December 18, 2016 7.01pm GMT
If you asked a friend to name the worst human threat to nature, what would they say? Global warming? Overhunting? Habitat fragmentation?
A new study suggests it is in fact road-building.
“Road-building” might sound innocuous, like “house maintenance” – or even positive, conjuring images of promoting economic growth. Many of us have been trained to think so.
But an unprecedented spate of road building is happening now, with around 25 million kilometres of new paved roads expected by 2050. And that’s causing many environmental researchers to perceive roads about as positively as a butterfly might see a spider web that’s just fatally trapped it.
The new study, led by Pierre Ibisch at Eberswalde University for Sustainable Development, Germany, ambitiously attempted to map all of the roads and remaining ecosystems across Earth’s entire land surface.
Its headline conclusion is that roads have already sliced and diced Earth’s ecosystems into some 600,000 pieces. More than half of these are less than 1 square kilometre in size. Only 7% of the fragments are more than 100 square km.
That’s not good news. Roads often open a Pandora’s box of ills for wilderness areas, promoting illegal deforestation, fires, mining and hunting.
In the Brazilian Amazon, for instance, our existing research shows that 95% of all forest destruction occurs within 5.5km of roads. The razing of the Amazon and other tropical forests produces more greenhouse gases than all motorised vehicles on Earth.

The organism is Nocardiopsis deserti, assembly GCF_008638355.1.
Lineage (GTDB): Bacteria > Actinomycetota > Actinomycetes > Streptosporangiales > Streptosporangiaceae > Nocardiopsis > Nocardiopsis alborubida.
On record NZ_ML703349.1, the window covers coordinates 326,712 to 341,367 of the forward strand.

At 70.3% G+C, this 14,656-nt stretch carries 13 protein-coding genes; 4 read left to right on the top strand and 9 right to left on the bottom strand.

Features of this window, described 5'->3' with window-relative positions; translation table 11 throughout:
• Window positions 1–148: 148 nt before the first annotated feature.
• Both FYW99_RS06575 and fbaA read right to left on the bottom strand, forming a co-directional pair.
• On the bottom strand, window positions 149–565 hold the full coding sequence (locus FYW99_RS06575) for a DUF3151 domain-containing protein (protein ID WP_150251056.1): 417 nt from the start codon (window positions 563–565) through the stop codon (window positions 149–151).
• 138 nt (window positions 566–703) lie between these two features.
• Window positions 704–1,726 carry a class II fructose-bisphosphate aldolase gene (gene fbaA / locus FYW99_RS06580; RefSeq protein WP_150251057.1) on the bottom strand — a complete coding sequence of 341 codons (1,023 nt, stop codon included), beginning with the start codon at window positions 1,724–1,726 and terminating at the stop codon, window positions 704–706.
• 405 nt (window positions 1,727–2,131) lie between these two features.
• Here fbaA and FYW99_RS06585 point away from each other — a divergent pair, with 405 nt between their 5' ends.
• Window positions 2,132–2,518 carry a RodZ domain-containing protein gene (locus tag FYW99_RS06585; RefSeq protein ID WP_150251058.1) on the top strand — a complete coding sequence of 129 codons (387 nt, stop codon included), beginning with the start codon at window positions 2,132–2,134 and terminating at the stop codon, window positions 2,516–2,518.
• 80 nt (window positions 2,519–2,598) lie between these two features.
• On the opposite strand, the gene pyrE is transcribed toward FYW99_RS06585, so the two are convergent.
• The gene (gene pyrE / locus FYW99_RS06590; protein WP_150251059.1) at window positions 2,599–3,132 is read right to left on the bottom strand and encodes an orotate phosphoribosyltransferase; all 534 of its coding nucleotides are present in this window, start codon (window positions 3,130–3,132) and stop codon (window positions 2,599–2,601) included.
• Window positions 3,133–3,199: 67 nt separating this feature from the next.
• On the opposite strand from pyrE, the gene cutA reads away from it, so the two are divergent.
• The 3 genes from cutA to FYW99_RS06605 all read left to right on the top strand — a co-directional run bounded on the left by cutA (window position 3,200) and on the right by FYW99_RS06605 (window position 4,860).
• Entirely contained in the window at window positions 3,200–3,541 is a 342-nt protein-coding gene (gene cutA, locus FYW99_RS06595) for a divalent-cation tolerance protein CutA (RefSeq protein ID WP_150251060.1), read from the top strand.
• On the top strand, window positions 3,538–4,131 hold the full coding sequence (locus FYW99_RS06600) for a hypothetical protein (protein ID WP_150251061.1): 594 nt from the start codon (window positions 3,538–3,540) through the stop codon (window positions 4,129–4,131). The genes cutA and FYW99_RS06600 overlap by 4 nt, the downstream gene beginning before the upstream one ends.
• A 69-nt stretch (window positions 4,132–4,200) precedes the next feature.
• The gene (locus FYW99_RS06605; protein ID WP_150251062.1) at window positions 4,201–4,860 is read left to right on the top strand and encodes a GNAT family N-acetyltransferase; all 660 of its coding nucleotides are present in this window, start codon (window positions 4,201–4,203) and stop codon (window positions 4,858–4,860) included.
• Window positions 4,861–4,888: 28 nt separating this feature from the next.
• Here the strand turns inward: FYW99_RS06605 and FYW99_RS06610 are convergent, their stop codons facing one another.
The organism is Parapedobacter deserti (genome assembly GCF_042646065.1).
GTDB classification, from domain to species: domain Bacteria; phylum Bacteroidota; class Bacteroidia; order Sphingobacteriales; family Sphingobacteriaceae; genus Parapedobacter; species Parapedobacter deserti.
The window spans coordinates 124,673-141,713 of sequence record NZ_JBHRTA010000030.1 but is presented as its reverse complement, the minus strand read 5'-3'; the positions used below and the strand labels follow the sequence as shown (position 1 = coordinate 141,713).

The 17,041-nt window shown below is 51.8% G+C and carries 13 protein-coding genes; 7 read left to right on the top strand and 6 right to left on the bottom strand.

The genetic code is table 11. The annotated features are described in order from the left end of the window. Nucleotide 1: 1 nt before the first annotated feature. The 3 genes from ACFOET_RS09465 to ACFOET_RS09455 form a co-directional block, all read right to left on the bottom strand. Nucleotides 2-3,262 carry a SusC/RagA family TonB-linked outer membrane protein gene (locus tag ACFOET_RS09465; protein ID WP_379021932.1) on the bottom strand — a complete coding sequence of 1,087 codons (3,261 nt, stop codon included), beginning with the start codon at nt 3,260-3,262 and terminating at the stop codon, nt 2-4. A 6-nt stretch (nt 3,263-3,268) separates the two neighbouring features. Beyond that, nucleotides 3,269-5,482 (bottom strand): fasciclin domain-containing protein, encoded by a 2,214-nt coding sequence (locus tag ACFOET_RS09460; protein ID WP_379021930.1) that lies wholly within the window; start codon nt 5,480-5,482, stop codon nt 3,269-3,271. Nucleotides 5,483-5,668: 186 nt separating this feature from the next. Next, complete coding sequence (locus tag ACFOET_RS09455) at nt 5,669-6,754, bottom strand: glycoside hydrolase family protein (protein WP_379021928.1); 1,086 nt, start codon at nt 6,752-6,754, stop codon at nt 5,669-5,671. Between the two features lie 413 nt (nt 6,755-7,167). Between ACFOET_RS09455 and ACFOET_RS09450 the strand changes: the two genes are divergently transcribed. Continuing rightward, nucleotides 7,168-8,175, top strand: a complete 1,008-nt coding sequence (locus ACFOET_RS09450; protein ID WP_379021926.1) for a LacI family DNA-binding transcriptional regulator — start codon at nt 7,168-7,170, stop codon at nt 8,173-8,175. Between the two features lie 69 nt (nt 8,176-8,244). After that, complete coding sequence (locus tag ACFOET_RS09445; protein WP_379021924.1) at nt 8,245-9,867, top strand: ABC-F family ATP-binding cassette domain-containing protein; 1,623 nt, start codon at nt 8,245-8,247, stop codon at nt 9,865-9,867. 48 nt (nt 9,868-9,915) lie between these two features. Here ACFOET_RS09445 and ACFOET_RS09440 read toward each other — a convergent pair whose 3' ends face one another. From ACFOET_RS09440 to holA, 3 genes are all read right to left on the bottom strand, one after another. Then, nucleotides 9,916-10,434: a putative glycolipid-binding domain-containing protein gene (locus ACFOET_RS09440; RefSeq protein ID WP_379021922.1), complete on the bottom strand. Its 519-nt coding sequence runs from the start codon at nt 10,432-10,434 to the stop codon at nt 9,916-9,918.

Animals are being imperilled too, by vehicle roadkill, habitat loss and hunting. In just the past decade, poachers invading the Congo Basin along the expanding network of logging roads have snared or gunned down two-thirds of all forest elephants for their valuable ivory tusks.
Worse than it looks
As alarming as the study by Ibisch and colleagues sounds, it still probably underestimates the problem, because it is likely that the researchers missed half or more of all the roads on the planet.
That might sound incompetent on their part, but in fact keeping track of roads is a nightmarishly difficult task. Particularly in developing nations, illegal roads can appear overnight, and many countries lack the capacity to govern, much less map, their unruly frontier regions.
One might think that satellites and computers can keep track of roads, and that’s partly right. Most roads can be detected from space, if it’s not too cloudy, but it turns out that the maddening variety of road types, habitats, topographies, sun angles and linear features such as canals can fool even the smartest computers, none of which can map roads consistently.
The only solution is to use human eyes to map roads. That’s what Ibisch and his colleagues relied upon – a global crowdsourcing platform known as OpenStreetMap, which uses thousands of volunteers to map Earth’s roads.